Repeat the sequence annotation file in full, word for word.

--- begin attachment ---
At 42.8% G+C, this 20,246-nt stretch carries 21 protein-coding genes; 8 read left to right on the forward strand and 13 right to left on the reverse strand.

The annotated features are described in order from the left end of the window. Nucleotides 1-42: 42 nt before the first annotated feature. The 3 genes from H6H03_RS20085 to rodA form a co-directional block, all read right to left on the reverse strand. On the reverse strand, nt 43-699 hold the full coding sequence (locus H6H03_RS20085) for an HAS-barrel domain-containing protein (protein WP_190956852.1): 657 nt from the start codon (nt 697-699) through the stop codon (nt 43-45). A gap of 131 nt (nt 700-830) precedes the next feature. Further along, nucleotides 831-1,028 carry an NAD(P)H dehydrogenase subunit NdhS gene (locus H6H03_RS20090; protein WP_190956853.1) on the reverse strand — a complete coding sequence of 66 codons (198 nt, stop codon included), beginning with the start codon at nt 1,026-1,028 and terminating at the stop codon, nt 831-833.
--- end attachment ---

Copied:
At 42.8% G+C, this 20,246-nt stretch carries 21 protein-coding genes; 8 read left to right on the forward strand and 13 right to left on the reverse strand.

The annotated features are described in order from the left end of the window. Nucleotides 1-42: 42 nt before the first annotated feature. The 3 genes from H6H03_RS20085 to rodA form a co-directional block, all read right to left on the reverse strand. On the reverse strand, nt 43-699 hold the full coding sequence (locus H6H03_RS20085) for an HAS-barrel domain-containing protein (protein WP_190956852.1): 657 nt from the start codon (nt 697-699) through the stop codon (nt 43-45). A gap of 131 nt (nt 700-830) precedes the next feature. Further along, nucleotides 831-1,028 carry an NAD(P)H dehydrogenase subunit NdhS gene (locus H6H03_RS20090; protein WP_190956853.1) on the reverse strand — a complete coding sequence of 66 codons (198 nt, stop codon included), beginning with the start codon at nt 1,026-1,028 and terminating at the stop codon, nt 831-833.